Many Quinceañeras are celebrated as a religious event, as well as a social event. In many countries, the celebration is started by a special mass or benediction by the Church. Since many Latin countries are traditionally Catholic, the religious aspects of the celebration are often steeped in the rich history of Roman Catholicism.
Usually the Mass and the party are separated by several hours. Since holding the party in the church would be considered sacrilegious and in poor taste the parties are almost never held in the church or on church grounds. Generally speaking, the party is held in a rented hall, as it is not common for someone’s home to be large enough to accommodate anywhere from 50 to 300 guests.
Many of the traditions of the Quinceañera have a religious significance, like that of ceremony of the 15 candles or the traditional crown of flowers (modern day versions are now tiaras). Many prayers are made throughout the celebration giving thanks to God for another year of life and the continued prosperity of the family and community.
Quinceañeras have a standard order of events that seem to be the same in most countries. There are differences, of course, depending on the culture and wealth of the families involved. For example, in the United States, the girl is often brought to the party using a limousine service with her father. They will make a grand entrance while music plays, often live. Family and friends will present the father with flowers. However, in Argentina, the girl will often arrive by horse drawn carriage, accompanied by her father and several older relatives before making a grand entrance.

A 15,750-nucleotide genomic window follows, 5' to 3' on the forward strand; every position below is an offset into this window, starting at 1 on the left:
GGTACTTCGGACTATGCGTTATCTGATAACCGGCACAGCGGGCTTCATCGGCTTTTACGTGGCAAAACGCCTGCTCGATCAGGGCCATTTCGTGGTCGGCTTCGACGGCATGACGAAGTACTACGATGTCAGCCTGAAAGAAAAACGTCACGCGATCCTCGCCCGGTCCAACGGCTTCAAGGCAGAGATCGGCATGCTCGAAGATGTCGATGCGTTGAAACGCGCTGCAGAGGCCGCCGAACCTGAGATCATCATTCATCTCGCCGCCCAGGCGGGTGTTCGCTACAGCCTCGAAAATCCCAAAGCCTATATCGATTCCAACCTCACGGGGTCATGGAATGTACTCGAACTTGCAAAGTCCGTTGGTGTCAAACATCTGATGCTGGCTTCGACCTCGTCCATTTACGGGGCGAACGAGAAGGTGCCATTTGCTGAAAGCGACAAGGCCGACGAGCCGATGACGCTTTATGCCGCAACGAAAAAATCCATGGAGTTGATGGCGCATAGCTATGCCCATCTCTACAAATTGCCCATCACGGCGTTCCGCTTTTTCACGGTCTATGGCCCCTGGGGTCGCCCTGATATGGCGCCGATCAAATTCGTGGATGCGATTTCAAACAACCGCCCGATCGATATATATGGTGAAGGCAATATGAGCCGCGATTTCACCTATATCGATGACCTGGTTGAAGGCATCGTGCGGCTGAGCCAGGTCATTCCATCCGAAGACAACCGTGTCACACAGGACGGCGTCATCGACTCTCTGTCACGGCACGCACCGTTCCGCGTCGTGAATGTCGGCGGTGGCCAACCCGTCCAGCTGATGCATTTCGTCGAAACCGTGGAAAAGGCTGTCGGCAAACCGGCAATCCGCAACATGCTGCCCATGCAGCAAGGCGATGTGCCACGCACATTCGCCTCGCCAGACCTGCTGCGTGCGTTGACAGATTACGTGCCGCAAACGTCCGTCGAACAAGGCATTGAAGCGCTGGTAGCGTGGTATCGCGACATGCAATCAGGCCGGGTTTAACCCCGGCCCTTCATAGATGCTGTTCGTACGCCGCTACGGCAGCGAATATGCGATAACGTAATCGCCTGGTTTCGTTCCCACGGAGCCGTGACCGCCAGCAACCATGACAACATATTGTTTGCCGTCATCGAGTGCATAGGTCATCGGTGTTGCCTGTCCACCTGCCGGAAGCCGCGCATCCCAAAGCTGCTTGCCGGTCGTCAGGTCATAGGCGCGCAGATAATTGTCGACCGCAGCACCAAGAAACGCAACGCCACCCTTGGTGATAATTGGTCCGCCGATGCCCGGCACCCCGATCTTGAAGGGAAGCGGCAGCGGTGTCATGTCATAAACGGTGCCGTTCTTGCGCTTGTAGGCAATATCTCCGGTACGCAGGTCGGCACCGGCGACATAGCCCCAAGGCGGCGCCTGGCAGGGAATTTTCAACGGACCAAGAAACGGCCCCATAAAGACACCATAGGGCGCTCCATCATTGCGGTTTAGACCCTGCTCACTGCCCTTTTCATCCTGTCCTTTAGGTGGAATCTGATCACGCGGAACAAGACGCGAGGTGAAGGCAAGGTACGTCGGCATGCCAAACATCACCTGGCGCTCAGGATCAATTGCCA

The ball is customarily divided into 12 sections, in between which various courses of food are offered to the guests. Sometimes, these are more formal courses and are offered in a dinner setting, other times, the food is offered in a buffet style setting.
The standard order of events is:
- Arrival and Entrance
- Father Daughter Waltz
- First course
- Second dance
- Main Meal
- Desserts and Sweets
- Video playback of the event
- 15-Candle ceremony
- Third dance
- Toast and Cake Cutting
- Charm Ribbons and gifts
- Last Dance
The Ceremony of 15 candles is a special ceremony in which fifteen people that the girl considers most influential, such as grandparents, parents, uncles, teachers, cousins and priests, are honored. There is almost always a speech accompanied by 15 candles that she hands to each of the individuals she has chosen to honor, starting with her mother. In the event that her mother has passed away, a close female relative is chosen to be a stand in for her mother. Each of the candles represents a special memory or moment she shares with the individual.
Originally this tradition was a small, simple affair that reflected the status of the girl being honored. It gave the girls the chance to meet with local men who were looking for a wife. Rich families would often publish the affair in newspapers as well sending out invitations to various other families whom also had eligible sons. The parties would be planned out many months in advance so that travel plans could be arranged and everything could be presented perfectly.